Working in a high-tech environment is satisfying but a balance is important. So I try to spend some low-tech time in my workshop as often as I can. Through woodworking I can release some creative energy and practice my design skills. There is something reassuring about being able to create something with my own hands. I thought i would share some of my projects that I’m not too embarrassed about. Let me know what you think, or just drop me a line if you want to talk about woodworking!
The Greene & Greene projects
I love the look of Greene & Greene furniture. Replicating their style proved to be very challenging both in design and execution, but I learned so much and was actually pretty happy with the results.
Greene & Greene Box
This was my first Greene & Greene style projects. Start small, right? I needed to learn how to make the characteristic finger joints. Of course, it’s mahogany and ebony. I even made the hinges so that I wouldn’t have any metal parts on the box.
I felt good enough about the result that I ventured to build one of my dream projects: a Greene & Greene sideboard.
Greene & Greene Sideboard
Here’s a view of the sideboard in progress. A total of 8 drawers and 2 doors would be needed. That’s a lot of finger joints!! It’s all mahogany except the details on the drawer/door pulls which are ebony.
I love the look of mahogany once it gets its first cover of shellac. The color gets even deeper and richer with time.
Greene & Greene Corner Cabinet
This was the most challenging of all the projects. You can’t see it very well in the pictures but it’s actually a 6-sided cabinet with only two 90-degree corners. Getting a close fit was frustratingly difficult but when it all came together in the end I felt like I had climbed a mountain. It was all easy from there.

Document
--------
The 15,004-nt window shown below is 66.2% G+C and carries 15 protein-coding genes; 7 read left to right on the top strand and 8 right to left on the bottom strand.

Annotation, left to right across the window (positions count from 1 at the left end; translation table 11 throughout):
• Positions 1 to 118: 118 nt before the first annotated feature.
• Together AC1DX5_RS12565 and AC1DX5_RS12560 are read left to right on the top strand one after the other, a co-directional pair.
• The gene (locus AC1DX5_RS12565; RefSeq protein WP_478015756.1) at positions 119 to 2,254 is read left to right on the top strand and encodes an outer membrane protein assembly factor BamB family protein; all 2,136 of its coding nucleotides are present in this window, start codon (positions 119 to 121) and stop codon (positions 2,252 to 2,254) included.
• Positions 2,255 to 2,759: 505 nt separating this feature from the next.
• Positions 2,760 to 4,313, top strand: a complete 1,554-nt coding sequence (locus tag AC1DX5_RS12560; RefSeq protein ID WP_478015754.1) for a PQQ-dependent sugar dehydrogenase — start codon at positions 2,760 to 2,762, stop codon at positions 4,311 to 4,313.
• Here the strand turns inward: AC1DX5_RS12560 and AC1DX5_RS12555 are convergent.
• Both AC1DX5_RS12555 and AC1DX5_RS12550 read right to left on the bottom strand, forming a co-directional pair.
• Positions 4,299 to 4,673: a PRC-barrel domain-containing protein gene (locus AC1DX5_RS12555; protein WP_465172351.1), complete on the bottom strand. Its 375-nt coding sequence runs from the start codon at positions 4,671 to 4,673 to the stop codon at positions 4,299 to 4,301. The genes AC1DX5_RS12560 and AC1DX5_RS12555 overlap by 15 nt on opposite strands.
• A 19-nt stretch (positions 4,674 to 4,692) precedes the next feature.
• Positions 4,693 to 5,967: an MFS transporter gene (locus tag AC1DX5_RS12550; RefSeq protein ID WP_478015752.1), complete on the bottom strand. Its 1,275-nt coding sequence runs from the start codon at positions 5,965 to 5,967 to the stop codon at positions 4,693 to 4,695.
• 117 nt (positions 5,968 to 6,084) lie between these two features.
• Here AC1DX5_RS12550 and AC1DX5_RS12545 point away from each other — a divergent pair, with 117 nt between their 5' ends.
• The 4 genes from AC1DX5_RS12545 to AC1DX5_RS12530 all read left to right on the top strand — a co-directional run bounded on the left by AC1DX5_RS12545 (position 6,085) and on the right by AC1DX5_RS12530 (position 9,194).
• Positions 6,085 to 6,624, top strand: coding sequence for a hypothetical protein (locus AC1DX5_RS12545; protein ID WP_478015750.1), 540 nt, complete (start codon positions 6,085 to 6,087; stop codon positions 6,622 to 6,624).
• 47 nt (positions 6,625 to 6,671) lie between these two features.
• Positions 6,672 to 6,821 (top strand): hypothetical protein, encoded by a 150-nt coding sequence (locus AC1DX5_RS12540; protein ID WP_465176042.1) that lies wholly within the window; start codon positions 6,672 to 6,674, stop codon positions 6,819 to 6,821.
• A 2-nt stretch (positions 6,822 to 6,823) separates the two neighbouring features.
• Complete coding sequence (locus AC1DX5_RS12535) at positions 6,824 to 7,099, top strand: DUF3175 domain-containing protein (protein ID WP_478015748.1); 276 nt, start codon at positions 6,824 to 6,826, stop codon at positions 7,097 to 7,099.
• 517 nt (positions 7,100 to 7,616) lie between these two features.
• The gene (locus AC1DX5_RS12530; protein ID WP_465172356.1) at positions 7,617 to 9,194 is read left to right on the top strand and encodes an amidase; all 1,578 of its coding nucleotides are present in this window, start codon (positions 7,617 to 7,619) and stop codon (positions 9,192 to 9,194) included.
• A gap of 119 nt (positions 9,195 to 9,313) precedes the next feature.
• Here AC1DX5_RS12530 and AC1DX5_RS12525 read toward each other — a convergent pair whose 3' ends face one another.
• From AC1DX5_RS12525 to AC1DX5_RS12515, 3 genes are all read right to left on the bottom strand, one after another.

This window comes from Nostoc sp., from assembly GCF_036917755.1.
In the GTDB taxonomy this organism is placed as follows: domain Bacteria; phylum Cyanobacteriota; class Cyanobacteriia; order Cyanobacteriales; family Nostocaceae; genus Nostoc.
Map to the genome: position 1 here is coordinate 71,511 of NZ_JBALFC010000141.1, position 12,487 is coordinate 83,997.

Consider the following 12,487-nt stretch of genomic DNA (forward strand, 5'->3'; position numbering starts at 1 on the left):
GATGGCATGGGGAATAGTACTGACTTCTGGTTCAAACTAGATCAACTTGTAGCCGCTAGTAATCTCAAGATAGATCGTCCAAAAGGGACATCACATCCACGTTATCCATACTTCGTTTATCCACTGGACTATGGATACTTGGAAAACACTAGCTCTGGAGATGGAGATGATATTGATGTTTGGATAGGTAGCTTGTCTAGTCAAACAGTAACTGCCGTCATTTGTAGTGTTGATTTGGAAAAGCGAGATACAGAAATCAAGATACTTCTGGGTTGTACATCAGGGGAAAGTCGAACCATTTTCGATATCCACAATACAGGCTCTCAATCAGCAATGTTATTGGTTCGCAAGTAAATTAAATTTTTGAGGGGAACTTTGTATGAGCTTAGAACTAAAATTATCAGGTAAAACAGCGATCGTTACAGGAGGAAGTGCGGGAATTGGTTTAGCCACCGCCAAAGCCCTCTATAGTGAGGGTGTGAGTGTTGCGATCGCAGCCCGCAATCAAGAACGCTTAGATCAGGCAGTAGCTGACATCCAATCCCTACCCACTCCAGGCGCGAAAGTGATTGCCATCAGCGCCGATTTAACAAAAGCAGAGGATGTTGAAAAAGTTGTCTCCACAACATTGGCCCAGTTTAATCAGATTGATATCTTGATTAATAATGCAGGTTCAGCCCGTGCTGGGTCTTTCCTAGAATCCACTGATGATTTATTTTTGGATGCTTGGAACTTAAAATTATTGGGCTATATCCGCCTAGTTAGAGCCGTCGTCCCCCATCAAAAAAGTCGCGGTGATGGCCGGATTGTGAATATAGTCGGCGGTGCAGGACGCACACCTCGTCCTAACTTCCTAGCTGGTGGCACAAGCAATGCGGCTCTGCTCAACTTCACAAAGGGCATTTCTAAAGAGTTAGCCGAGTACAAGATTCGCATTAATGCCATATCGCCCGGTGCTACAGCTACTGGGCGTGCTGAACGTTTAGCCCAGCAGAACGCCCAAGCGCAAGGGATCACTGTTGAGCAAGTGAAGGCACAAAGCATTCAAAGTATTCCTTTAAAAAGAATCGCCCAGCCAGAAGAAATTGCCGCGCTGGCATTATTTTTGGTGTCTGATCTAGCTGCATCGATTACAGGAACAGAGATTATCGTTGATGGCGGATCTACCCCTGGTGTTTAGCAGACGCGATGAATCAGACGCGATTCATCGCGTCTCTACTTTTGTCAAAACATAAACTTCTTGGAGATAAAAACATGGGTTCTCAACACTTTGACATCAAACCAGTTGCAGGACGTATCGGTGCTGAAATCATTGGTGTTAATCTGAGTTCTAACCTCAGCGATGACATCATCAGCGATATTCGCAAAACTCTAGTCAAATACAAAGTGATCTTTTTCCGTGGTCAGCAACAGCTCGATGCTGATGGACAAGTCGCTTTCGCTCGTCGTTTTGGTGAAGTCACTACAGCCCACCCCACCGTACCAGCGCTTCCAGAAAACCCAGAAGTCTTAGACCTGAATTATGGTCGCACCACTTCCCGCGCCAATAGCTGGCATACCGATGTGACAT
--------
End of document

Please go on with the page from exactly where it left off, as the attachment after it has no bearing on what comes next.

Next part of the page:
Vernie’s Office Furniture
My wife needed some home office furniture and we couldn’t find anything that we liked so this was an opportunity to design a few pieces in the same style. She liked the look of french white and I like the look of dark oak. The blend of the two worked well, I think.
The first piece to be designed was a simple bookcase with adjustable shelves. All these are made from poplar (painted white) for the casework and oak for the work surfaces. The back of this bookshelf was my first attempt at ship-lapped siding.
Single storage cabinet
We needed somewhere to put the printer, as well as store paper and other supplies. So a drawer and some cabinet space was needed. Rather than putting a vertical divider between the doors, I kept the space open with a flap on the left door for the right door to close on.
Double storage cabinet
We needed a bit more storage space for various things and this sideboard provides a nice wide workspace on top as well as 4 drawers and two storage areas. It’s a fairly wide piece of furniture but came to good use.
All together now
Well, not all of it, but here is one view of the office. The table is an old table from Ikea that has sentimental value. It was getting very old and unstable so I restored it and finished it in the same style as the rest of the office furniture. Pretty happy that it looks like it fits in, although it’s all Ikea-style pine underneath the paint.
The Spice Box
This is not an original design, but one that I adapted from Steve Latta’s Pennsylvania spice box. It’s a walnut case with drawers made from poplar and dressed with leopard wood veneer for the drawer fronts. I made the molding from scratch on the table saw and router, and the project was quite a challenge in many other ways. The door panel is a piece of spalted maple which I resawed and book matched.
That’s 11 drawers with dovetail joints. Took a while to do them all but it looks very nice. Working on the legs were also fun, as I got to do a bit more ornate curves than I normally do.